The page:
How Do I Establish My Interior Design Fees?

You have come a long way in your dream of becoming an interior designer and are ready to start your own interior design firm.

You have created a business plan and decided what type of company to form. You are beginning to establish your client base. Now is the time to consider how to establish a fee structure. You are probably beginning to wonder, How much do interior designers charge? What is the typical interior design fee structure? Should you charge an hourly rate, or should your design fee be by the room or by the square foot? 

There are many methods of interior design services billing. We will help you understand the options and hopefully choose the one that is best for each of your projects.

Methods of Interior Design Services Billing

What do interior designers charge and what is a typical interior design fee structure? Interior designers provide such a wide range of services, it is often hard to know where to begin. One way to start is to consider the space size and the scope of the work involved for each project. 

Below we discuss the possibilities. You might consider a mix of some of the options to provide more flexibility for you and your client.

Interior Design Consultation Fee

Interior designers often charge an initial consultation fee. Based on an hour of the designer’s time, it can range from $50 to $250. During this initial meeting, you find out about the scope of the project, as well as your client’s tastes, lifestyle and budget. Then you start putting together ideas for each room, which may include up to three concepts each.

Hourly Rate 

Interior designers can choose to charge an hourly rate for limited services such as guidance and assistance with sourcing specific items, based on the time necessary for consultations and visits. The average hourly rate for interior designers ranges from $75 to $250, and even more. In general, if you are just starting out as an interior designer, you can charge between $75 and $125 per hour. After several years of experience, you can increase your rate to $150.

One drawback of charging an hourly rate is that is can be difficult to come up with a time estimate at the beginning of the project, especially if you are just starting out. If you do charge by the hour, you should include the fee in your contract together with a list of the work you will be charging for. 

Flat Fee/Fixed Rate

A flat fee or fixed rate for interior design services is a common method for billing clients. However, especially for someone just starting out, it can present a challenge, because this method of billing requires you to calculate all of your expenses in advance. Keep in mind that clients can be unpredictable, and you may end up spending far more time on the interior design project than you originally estimated. For example, the client may decide to extend the scope of the project after you have begun your work. You can protect yourself by drafting a contract that covers you in such an event.

Charging by the Square Foot

On average, interior designers charge anywhere from $5 to $17 per square foot for their work, including consultation, design, project management, and material selection and procurement, with $10 being the average. This fee is separate from the cost of materials. While this billing method is more common for commercial interior design projects than for residential ones, it works well for large spaces such as living areas or master bedrooms. For example, at $12 per s.f., you would charge $2400 for a 200 s.f. kitchen. Some designers charge a square foot fee for their design services only, and add a percentage for the rest of their services.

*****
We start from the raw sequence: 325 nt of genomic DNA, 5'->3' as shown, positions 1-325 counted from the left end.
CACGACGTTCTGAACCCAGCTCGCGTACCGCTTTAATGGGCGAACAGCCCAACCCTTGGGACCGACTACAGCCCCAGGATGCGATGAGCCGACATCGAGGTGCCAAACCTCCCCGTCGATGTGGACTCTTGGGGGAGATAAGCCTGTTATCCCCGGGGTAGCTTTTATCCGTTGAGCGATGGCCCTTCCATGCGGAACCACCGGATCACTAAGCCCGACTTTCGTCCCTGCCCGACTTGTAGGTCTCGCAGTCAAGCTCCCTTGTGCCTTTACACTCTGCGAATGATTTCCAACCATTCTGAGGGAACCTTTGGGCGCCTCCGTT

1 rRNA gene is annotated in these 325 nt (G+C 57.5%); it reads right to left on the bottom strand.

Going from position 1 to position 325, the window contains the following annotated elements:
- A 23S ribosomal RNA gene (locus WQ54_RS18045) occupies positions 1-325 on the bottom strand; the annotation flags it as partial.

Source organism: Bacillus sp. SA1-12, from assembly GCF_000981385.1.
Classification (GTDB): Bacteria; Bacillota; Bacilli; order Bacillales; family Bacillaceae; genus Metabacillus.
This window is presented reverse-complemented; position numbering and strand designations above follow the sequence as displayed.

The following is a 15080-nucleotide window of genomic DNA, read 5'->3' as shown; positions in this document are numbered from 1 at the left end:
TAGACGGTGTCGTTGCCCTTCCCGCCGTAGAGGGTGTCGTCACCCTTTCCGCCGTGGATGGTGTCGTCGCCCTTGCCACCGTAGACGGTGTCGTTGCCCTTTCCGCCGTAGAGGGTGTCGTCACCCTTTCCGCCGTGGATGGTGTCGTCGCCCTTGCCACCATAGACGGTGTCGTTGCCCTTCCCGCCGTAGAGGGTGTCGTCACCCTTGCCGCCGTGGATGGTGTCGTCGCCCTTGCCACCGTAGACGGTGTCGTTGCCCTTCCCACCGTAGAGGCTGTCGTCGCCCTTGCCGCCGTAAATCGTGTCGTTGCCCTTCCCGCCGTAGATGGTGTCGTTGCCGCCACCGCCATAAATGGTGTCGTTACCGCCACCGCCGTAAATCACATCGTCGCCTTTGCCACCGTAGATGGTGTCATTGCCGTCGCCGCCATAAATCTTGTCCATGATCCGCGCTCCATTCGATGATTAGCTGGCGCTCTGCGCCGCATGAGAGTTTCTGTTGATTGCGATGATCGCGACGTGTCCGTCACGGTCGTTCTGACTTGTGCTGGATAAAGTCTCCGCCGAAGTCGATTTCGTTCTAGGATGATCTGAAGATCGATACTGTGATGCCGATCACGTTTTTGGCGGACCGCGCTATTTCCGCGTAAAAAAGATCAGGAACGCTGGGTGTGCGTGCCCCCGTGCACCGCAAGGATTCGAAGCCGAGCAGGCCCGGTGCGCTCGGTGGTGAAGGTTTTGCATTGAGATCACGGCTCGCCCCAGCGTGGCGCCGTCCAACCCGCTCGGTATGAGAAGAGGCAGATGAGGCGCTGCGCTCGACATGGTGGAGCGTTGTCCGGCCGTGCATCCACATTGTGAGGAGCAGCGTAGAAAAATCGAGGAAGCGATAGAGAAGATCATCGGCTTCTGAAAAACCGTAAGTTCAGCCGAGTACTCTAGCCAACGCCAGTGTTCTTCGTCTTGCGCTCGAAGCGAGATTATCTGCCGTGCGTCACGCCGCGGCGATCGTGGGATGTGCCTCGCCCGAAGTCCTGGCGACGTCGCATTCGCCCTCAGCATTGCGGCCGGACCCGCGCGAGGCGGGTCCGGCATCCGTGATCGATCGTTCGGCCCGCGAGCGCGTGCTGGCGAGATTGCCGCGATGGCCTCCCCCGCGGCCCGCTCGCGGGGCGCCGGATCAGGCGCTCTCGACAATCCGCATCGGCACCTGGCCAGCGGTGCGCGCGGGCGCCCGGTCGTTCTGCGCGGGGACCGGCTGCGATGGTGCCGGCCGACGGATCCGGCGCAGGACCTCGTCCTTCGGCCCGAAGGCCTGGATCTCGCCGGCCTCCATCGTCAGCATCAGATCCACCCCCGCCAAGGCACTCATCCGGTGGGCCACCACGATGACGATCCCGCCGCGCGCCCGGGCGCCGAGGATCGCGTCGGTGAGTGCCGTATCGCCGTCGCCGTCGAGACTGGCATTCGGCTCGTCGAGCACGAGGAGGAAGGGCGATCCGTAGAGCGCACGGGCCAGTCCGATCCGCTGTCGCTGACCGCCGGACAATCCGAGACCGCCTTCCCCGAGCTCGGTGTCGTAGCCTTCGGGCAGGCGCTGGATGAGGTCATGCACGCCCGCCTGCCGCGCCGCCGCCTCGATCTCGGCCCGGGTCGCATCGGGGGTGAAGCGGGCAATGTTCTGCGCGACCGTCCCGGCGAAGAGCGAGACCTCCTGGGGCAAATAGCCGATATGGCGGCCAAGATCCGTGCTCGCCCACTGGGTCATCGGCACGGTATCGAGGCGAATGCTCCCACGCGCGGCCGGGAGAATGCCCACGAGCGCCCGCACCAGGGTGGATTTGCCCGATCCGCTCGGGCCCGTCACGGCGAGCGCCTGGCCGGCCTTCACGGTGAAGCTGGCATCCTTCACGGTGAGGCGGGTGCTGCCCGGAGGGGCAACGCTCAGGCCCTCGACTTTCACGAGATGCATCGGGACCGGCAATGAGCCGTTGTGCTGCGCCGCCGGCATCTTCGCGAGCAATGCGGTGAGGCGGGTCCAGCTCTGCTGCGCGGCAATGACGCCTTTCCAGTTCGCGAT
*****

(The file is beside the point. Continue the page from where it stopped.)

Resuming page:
Percentage of Project Cost

An interior designer’s percentage of project fee can range from 10% to 45%, although the average is in the 15% to 30% range. The project cost includes materials and furnishings, as well as contractor fees. You then add your design fees to this cost. A 20% to 35% mark-up on purchases and services is typical. If you choose this method, you should set up a payment schedule that aligns with the progress of the project. Of all the billing options, this is one of the easiest and most straightforward.

The process begins by providing the client with a cost estimate of the entire project, from furnishings and finishes to installation and contractor fees. Your interior design fees will be added to the cost of the project based on a percentage of the estimate. You are required to provide your client with copies of all vendor invoices, so you must be completely transparent.

Daily Fee

Many interior designers offer a “design for a day” fee on their website. This is an excellent option for a small, specific project, such as furniture placement, color consultation, even a shopping trip. This fee, which is typically for eight hours of work, averages $600 to $2000.

This is a great option when you’re just starting out. It can easily segue into larger projects with satisfied clients.

Per Room

Charging your clients per room is another easy billing option. You can charge a per-room fee for interior design work only, which can range from $500 to $1500 per room. If you charge for furniture, materials and finishes selection as well as your design work, your fee would go up to between $1,000 and $7500 per room. Living rooms typically cost double the amount charged for bedrooms.

As you can see, there are many options for establishing a fee structure for your clients. A lot depends on the scope of the project and the services involved. It is up to you to make sure the work you do is profitable and that your rate is a realistic reflection of your level of experience and the quality of your work.  Remember to be patient: as you gain more experience and develop a reputation, you can increase your rates as your interior design practice evolves.

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